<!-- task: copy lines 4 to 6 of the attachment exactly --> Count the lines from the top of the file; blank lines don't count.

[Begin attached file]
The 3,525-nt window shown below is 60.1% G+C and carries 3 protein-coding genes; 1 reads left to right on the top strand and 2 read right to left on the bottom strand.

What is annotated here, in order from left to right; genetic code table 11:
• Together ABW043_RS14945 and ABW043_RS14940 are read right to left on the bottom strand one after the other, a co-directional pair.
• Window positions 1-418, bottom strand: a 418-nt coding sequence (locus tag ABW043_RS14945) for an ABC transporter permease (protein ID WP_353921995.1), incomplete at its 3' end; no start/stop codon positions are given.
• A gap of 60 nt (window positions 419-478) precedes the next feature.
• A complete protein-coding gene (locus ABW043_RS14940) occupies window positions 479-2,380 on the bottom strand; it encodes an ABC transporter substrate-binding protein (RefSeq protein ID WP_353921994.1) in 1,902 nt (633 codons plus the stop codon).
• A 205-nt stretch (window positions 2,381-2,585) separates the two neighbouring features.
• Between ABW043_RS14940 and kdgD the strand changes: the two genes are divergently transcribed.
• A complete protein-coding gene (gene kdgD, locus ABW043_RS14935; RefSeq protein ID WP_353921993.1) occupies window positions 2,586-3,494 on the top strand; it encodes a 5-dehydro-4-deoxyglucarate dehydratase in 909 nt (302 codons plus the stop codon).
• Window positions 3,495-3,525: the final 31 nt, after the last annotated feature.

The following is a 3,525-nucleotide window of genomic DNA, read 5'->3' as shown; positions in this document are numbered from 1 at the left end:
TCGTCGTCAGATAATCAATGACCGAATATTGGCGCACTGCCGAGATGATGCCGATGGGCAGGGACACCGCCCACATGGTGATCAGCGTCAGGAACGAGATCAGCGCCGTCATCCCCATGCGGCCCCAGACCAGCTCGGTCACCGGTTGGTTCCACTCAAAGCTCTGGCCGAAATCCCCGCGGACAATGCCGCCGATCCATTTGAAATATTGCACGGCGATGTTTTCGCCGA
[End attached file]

• Window positions 1-418, bottom strand: a 418-nt coding sequence (locus tag ABW043_RS14945) for an ABC transporter permease (protein ID WP_353921995.1), incomplete at its 3' end; no start/stop codon positions are given.
• A gap of 60 nt (window positions 419-478) precedes the next feature.
• A complete protein-coding gene (locus ABW043_RS14940) occupies window positions 479-2,380 on the bottom strand; it encodes an ABC transporter substrate-binding protein (RefSeq protein ID WP_353921994.1) in 1,902 nt (633 codons plus the stop codon).